The end of furlough: challenges for employers making redundancies

Wed 29th Sep 2021

Coodes Solicitors employment specialist Philip Sayers comments on some of the challenges for employers faced with making redundancies as the furlough scheme comes to an end.

The Coronavirus Job Retention scheme comes to an end on 30 September 2021. The scheme was launched on 20 April 2020 to protect businesses and workers against the impact of the Coronavirus pandemic. Since then, it has cost the UK economy £66 billion.

At its peak, nearly nine million people were on furlough, but numbers have significantly dropped in recent months as most businesses have reopened.

We cannot predict the impact of ending the furlough scheme but experts, including the Bank of England, have said they expect a rise in unemployment. Some employers may be unable to afford to pay workers, once the Government support stops. Others, such as those reliant on international travel, continue to be disrupted. Therefore, it seem inevitable that some employers will be forced to make redundancies.

The redundancy process is always a difficult and, in the current climate, there are additional challenges. That is why we are offering employers a free consultation.

Being clear on your business case

It is essential to have a solid business reason for making anyone redundant. That means it’s vital to focus on the role, rather than the individual employee. A solid business case for making a position redundant could be that the company needs to cut costs or that the role is no longer needed because of new processes or equipment.

Having a clear business case makes it easier to select the roles for redundancy. However, this can be challenging if you employ more than one person to perform a similar job. Many employers fail to realise that people can have very similar roles in different areas of the business. That is why it is vital to look for parallel roles across departments when you are considering a position for redundancy. In this situation, you should include everyone with a comparable role in the pool of people at risk of redundancy.

Selecting positions for redundancy

Under the Equality Act 2020, it is illegal for employers to select staff for redundancy based on protected characteristics. This brings with it a risk of indirect discrimination claims so it is important to get specialist legal advice on your selection criteria. For example, disability related absences should not be included in any sickness absence that you take into consideration. This may need particularly careful handling with any absences during the pandemic.

When you have a pool of potential redundancies, you can decide on which criteria you will use to produce the final list. This can involve skillset, performance and disciplinary record.

Setting out the redundancy process

The process you need to follow will depend on the number of redundancies you are making. If you are making more than 20 employees redundant within a 90-day period, you will need to follow a collective redundancy process. This has additional requirements, including the need for a representative, often from a trade union, to be involved.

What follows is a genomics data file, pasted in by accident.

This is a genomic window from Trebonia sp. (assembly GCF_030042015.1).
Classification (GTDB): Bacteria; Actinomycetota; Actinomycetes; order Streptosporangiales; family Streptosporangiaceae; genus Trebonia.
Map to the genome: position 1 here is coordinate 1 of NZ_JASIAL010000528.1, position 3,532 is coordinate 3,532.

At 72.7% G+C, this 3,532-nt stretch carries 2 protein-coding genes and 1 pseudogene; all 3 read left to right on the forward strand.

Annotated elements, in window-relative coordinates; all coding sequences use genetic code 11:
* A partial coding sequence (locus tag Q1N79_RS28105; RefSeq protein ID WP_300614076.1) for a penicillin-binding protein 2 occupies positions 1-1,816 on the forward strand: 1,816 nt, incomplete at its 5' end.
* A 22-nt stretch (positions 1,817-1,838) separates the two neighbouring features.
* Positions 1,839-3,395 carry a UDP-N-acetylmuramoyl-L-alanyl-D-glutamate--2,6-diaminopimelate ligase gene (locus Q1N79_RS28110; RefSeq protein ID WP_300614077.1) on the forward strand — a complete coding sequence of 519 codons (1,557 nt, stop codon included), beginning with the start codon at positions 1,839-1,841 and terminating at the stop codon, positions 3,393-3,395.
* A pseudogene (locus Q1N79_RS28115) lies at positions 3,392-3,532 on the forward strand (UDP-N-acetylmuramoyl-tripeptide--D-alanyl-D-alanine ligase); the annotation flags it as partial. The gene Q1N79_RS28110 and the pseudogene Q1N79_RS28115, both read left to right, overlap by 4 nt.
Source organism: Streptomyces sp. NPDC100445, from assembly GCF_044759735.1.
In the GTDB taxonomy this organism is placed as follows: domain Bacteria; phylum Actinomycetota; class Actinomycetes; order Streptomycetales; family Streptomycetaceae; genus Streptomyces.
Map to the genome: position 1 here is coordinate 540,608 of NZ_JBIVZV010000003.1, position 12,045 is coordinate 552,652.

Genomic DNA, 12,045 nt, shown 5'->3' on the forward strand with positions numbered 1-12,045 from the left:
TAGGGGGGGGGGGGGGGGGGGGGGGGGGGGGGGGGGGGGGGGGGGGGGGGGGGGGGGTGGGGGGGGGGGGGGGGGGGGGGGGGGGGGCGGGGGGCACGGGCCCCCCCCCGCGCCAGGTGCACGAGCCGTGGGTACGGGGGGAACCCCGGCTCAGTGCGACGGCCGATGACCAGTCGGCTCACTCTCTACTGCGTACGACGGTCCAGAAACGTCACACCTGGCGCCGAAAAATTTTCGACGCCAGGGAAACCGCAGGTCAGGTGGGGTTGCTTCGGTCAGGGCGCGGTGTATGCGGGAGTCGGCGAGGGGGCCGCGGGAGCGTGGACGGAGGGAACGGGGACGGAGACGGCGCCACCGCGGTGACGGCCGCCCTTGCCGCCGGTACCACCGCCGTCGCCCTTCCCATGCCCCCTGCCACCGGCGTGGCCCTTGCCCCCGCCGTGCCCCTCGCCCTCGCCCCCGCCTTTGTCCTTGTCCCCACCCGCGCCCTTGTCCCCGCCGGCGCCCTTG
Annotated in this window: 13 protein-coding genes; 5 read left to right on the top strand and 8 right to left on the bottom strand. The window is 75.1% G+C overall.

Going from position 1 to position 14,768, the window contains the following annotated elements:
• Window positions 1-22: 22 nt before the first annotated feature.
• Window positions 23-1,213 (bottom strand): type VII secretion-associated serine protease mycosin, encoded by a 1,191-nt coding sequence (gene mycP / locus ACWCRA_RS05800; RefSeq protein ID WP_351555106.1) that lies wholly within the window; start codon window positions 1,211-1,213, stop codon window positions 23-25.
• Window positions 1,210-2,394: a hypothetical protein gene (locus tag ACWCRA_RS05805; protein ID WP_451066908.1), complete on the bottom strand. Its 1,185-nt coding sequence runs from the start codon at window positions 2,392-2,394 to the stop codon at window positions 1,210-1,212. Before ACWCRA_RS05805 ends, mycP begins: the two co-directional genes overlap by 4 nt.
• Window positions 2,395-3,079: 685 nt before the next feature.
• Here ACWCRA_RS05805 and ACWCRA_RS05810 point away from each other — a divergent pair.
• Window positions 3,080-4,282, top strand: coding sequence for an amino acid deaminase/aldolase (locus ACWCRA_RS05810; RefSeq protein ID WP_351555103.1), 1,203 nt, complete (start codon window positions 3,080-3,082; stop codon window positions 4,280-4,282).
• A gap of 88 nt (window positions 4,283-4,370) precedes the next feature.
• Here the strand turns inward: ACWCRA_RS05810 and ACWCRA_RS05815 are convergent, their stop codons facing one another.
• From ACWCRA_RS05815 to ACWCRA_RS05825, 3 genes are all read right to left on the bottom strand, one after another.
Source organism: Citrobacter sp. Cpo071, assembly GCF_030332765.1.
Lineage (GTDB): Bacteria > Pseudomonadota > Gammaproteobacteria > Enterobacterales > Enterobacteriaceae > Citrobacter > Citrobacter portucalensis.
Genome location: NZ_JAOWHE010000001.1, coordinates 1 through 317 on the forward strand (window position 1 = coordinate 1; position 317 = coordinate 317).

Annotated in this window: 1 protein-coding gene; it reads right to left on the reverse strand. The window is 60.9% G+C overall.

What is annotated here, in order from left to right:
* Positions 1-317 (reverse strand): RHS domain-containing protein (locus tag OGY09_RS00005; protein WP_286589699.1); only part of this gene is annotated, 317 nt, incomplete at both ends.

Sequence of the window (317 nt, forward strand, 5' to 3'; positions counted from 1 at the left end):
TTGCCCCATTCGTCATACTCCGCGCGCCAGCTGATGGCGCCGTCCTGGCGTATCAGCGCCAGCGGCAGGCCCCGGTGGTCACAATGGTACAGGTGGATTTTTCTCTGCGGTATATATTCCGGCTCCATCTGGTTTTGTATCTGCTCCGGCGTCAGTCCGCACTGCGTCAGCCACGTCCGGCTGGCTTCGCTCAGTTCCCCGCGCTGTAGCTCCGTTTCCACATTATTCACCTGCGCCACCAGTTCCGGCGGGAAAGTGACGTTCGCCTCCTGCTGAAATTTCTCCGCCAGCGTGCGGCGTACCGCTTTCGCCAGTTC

Consulting with your employees

Consulting with employees is a crucial part of any redundancy process, however large or small. In most cases, this will start with a group meeting for staff whose roles are at risk. This is when you would need to outline the business case and initial plans. You will also need to carry out consultation with individual employees.

As with any consultation, this should be a two-way process with staff being given the opportunity to ask questions and suggest alternatives you may not have considered.

This process may be further complicated if you have staff members who are still working partly or entirely from home. Communication may be more difficult with people who are working remotely, so it is important to plan for how you want to meet.

If you are going ahead with a redundancy, you will need to follow up the meeting with a letter to the individual. This should confirm that they are being made redundant and should explain their terms and right to appeal. We can advise you on the correct wording.

Redeploying staff

Many businesses have created new products, systems and processes as they have adapted to the challenges of the pandemic. This could mean that some staff may in fact be able to moved to a new role, rather than being made redundant.

Anyone at risk of redundancy should be offered another position in the organisation, if possible. That means they should be given the chance to take another position that they are qualified for, even if it is more junior than their existing role.

If the employee declines the opportunity to take a ‘suitable role’ then they may not be eligible for redundancy pay. It is important to get legal advice on what constitutes a ‘suitable role’, particularly because suitability in this context is generally assessed from the employee’s point of view.

Understanding the impact of furlough

There are additional challenges for any employers who have taken advantage of the furlough scheme. Accurately working out notice pay and redundancy payments for staff who have been on furlough involves a complex process and it is important to get advice on this.

We are offering employers a free consultation up to 1 November. Find out more about our offer, which includes advice on redundancy and restructuring of roles by calling the Employment Team on: 0800 328 3282 or emailing

Wed 29th Sep 2021

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